Sunday, December 7, 2008

Christmas Traditions

We started doing something for Christmas 28 years ago that has become somewhat of a tradition for us.

Ann and I were married in 1979 and we quickly added two children to our home so she quit her job teaching high school at Bingham High which meant the steady income and great health insurance stopped for us. I was finishing my MBA at the University of Utah and had started two businesses not knowing which one would pay off in the end. The carpet cleaning business had a steady cash flow but it would never make a lot of money and it required a lot of labor, lots of hassles with equipment breakdowns, picky customers and also employee issues, like one employer, my younger brother, Jr. Mr. Utah, who could not find addresses well. The mortgage business was extremely difficult then because home mortgage rates were 12-15%. Anyone with an assumable loan of 10% counted their blessings. The housing and stock markets were far worse than they are today so it was hard to sell homes or anything for that matter. It was a time of financial distress for many worse than what we face today.

In addition to the fledgling businesses, in order to pay the bills I was a relief driver for Metz Baking Co. (Old Home bread) during the summers and I started work at 4 AM and got done at about 11 AM. From that job I went to work at the mortgage business and at 5 or 6 PM I would go off to MBA school or study.

Ann taught piano lessons to bring in a little extra income. We lived on a strict budget of $1,100 per month. Our house payment was $656 of that. We shopped the sales and seldom splurged on any extravagant extras like butter, fancy breads or name brand cereals. Prized possessions in those days were cereals like Captain Crunch which had no generic version and cost twice as much as the Toasted Oats.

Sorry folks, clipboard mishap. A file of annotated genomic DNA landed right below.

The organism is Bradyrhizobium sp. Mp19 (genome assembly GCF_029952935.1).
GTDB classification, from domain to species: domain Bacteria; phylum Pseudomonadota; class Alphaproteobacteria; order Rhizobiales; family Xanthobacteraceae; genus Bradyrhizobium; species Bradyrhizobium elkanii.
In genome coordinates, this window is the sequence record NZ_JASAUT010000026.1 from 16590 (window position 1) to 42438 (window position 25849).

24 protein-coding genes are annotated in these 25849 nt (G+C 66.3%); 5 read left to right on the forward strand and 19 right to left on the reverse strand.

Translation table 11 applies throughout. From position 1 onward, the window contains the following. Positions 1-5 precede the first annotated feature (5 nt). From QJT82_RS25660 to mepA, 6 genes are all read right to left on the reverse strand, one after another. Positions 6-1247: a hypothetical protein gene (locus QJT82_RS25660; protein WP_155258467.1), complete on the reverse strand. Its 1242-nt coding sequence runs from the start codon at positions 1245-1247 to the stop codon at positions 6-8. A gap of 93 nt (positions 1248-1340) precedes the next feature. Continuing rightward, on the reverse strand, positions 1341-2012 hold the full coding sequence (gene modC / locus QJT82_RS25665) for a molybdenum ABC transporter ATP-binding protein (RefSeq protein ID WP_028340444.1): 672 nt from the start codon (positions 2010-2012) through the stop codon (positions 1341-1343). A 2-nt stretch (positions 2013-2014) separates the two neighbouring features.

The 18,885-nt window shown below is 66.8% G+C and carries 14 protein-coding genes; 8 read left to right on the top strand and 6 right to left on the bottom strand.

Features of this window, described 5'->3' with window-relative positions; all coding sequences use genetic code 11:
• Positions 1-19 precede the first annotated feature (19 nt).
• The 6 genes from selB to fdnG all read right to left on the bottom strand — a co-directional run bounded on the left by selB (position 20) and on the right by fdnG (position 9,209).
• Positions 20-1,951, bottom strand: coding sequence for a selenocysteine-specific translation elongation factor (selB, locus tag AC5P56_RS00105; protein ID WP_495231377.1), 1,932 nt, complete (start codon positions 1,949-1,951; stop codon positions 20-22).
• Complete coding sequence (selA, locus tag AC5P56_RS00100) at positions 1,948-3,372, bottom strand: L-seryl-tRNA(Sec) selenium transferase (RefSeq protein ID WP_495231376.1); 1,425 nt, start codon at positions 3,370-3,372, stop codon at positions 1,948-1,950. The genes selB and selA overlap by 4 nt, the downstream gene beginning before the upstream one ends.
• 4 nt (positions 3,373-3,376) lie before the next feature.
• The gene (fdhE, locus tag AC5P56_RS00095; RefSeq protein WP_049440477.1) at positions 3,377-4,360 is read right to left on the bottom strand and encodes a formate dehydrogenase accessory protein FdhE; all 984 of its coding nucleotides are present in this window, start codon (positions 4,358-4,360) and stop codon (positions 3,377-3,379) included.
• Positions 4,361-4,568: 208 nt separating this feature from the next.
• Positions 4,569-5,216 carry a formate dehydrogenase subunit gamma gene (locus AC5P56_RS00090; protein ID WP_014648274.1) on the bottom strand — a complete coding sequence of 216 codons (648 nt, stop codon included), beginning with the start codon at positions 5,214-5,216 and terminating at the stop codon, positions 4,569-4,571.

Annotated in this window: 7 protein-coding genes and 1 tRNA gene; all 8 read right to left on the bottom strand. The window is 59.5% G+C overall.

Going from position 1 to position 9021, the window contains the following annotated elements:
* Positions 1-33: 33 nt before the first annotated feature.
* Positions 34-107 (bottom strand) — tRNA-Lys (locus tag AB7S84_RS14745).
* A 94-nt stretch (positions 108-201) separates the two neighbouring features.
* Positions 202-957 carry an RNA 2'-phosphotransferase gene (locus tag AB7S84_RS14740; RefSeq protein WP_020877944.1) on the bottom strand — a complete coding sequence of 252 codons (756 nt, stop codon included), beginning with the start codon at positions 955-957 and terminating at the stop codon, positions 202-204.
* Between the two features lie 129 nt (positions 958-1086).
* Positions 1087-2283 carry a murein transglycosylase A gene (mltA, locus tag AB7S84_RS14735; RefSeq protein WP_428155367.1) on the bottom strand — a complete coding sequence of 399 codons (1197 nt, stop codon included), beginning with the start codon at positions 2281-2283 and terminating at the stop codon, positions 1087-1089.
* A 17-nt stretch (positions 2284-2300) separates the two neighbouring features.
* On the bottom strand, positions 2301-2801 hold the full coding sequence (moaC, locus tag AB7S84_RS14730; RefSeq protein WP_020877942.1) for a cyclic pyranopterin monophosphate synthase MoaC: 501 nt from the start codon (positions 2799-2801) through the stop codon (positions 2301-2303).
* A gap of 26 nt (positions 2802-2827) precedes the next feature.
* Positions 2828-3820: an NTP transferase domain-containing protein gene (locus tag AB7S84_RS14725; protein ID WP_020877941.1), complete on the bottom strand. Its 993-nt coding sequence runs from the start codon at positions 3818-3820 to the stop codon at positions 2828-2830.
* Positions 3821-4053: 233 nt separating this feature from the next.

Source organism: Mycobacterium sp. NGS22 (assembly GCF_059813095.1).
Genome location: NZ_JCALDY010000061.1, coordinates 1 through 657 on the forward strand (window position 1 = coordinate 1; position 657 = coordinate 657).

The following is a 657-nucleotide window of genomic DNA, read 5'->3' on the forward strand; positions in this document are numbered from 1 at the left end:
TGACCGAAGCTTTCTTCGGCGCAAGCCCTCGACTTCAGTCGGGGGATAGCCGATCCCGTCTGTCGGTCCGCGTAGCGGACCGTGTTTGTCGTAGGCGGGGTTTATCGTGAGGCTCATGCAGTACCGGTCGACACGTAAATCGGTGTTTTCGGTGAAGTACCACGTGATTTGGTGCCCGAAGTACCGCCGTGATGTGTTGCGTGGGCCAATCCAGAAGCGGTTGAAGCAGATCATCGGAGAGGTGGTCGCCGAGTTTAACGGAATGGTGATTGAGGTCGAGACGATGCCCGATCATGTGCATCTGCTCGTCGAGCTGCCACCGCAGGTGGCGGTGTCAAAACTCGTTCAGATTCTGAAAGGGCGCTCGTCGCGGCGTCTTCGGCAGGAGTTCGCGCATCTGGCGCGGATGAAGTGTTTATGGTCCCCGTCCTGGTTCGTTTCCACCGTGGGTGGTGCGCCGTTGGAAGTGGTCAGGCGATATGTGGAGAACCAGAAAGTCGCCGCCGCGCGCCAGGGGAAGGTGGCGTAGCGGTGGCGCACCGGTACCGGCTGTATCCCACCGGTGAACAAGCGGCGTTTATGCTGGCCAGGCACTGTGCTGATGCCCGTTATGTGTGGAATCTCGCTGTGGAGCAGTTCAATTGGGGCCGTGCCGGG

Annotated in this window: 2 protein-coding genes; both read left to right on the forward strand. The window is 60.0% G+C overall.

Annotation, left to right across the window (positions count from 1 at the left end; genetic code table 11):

Ann tried to make as many things as possible for Christmas in order to stretch our budget. Homemade pajamas, dresses or pants were a large part of Christmas. Homemade candies were our typical gifts to friends and family. Our total budget for Christmas was $600 and we felt blessed to have that because many of our friends and neighbors were out of work and had nothing for Christmas.

We decided that we needed to help those around us who would not have anything for Christmas and so we took one half of our Christmas money and used it for those less fortunate than we were. We got three $100 bills and put each one in a Christmas card and an envelope and took care in how we wrote the names on the envelope or any special message inside because we did not want anyone to know who their anonymous benefactors were. We would leave the Christmas card with the money in it on the doorstep or in the door of the recipient so that they would easily find it when they came to the door. Then we would ring the doorbell and run for cover so that we would not be detected in our act of kindness.

Although Christmas was short on gifts at our home it was a time of great joy and love for us and our children. We were blessed with the true spirit of Christmas. In time, we were blessed with more money and we included a box of food so that the family could have a complete Christmas dinner with turkey, stuffing, potatoes, pie and all the trimmings. Often our list would double to six families rather than three.

Sometimes these people would share with us the tender story of their special Christmas miracle of receiving an anonymous box of food and money on their doorstep. We rejoiced with them at the tender mercies they received from the Lord without ever letting them know that we had done it.